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Household of Tahajjud

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#1 Bint e Aisha

Bint e Aisha


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Posted 19 June 2017 - 09:46 PM

‘Aamir bin Aslam Al-Baahili (rahimahullah) narrates the following from his father:


We had a neighbour, in our locality, whose name was Hunaidah (rahimahallah). After a third or half the night had passed, she would stand and awaken her husband, children and servants saying, “Stand, perform wudhu and engage in salaah! You will soon be pleased with (and appreciate) what I am saying!” In this manner, Hunaidah (rahimahallah) continued to awaken them for Tahajjud Salaah until she passed away.


After she passed away, her husband had a dream one night in which he was told, “If you wish to join her in Jannah then continue to carry out her action among her household (of awaking the household for Tahajjud).” After seeing this dream, her husband began to awaken the household, as his late wife would do, until he passed away as well.


After his demise, his eldest son had a dream in which he was told, “If you wish to join your parents in their rank in Jannah then continue their action among their household (of awaking the household for Tahajjud).” The eldest son thus began to awaken the household, as his parents would do, until he passed away.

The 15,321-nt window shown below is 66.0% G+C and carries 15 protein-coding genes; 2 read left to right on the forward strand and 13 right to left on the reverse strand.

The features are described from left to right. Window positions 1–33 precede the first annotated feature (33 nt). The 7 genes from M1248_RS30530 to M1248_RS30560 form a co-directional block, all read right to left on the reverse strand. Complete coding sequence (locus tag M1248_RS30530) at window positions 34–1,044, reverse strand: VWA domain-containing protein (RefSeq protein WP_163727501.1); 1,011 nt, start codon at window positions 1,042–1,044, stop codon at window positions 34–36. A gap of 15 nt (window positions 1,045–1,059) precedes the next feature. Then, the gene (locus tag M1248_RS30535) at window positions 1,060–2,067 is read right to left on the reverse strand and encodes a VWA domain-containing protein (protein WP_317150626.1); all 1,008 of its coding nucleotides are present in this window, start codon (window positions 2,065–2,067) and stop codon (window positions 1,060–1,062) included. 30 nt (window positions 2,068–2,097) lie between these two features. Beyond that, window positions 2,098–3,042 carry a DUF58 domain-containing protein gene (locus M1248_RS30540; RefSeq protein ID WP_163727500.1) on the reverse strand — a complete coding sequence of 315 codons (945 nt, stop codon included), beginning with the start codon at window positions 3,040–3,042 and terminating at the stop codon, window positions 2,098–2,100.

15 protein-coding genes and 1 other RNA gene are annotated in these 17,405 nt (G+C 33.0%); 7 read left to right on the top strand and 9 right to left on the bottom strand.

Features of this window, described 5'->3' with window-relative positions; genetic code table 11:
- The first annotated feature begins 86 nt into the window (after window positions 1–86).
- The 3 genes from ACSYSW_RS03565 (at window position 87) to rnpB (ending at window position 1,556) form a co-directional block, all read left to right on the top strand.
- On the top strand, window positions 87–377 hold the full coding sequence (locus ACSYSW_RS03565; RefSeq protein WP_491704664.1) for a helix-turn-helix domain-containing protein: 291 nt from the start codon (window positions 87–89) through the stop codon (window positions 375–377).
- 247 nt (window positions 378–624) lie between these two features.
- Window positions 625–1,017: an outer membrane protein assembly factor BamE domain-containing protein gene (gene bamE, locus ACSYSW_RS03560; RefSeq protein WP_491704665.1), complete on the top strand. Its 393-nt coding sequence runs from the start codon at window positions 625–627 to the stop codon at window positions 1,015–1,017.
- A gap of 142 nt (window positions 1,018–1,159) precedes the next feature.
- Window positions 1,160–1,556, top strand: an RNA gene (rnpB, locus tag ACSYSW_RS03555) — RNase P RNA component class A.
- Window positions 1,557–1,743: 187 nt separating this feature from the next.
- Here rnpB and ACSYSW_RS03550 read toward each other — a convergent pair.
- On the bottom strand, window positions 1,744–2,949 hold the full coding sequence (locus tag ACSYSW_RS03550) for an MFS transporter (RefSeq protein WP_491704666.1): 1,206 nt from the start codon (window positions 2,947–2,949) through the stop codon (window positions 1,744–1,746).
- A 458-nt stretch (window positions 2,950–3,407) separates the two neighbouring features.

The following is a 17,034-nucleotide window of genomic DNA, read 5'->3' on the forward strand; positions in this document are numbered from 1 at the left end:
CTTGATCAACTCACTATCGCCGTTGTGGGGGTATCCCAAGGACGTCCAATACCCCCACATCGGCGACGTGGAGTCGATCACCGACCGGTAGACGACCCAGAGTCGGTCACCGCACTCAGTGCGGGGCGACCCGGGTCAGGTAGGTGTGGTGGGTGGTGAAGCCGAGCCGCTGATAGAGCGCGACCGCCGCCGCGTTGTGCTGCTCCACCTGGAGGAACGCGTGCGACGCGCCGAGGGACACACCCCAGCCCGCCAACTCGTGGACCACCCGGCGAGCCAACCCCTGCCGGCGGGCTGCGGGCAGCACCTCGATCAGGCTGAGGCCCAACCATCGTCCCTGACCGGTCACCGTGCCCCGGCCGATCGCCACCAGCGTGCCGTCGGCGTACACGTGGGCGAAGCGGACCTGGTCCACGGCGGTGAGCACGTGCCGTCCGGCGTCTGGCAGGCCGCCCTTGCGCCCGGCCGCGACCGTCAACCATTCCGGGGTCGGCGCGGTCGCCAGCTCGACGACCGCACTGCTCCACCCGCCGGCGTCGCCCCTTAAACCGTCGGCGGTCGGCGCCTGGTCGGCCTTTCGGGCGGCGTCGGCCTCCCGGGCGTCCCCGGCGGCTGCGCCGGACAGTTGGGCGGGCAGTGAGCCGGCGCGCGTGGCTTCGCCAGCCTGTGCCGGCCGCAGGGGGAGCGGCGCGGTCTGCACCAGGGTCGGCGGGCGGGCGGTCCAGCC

On account of this household being one that was punctual on Tahajjud Salaah, they were known by the title ‘Qawwaameen’ (those who were punctual with Tahajjud).


(Sifatus Safwah vol. 2, pg. 501)










1. Families are incredible structures that lend one another support, assisting them to make great strides in life. A simple example of this is when a family member needs urgent medical treatment but cannot afford it. Under these circumstances, we will often find the entire family contributing, in their own small way, to assist this person. When this is the extent to which we are prepared to go to assist one another in our worldly lives, why do we not assist one another in achieving our Jannah? Whether by encouraging one another to do good, such as reciting the Quraan Majeed, performing all our salaah (in the musjid with jamaat for the men), or restraining one another from evil, if we truly love our families and households, we will do all that we can to try and take ourselves and them to Jannah.


2. There are many legacies that parents can leave for their children, and similarly there are many legacies that children can inherit from their parents. Some parents leave a booming business empire, others leave a legacy of academic achievements, while yet others leave a sporting legacy. However, the ultimate legacy that a parent can leave and a child can receive is the legacy of Deen, where the child follows in the pious footsteps of the parents and continues to carry out the good works for which they were renowned. This legacy is the most profitable one as the parents and all those who had preceded in the chain of righteousness will continue to derive the rewards produced through their legacy — even after their death.


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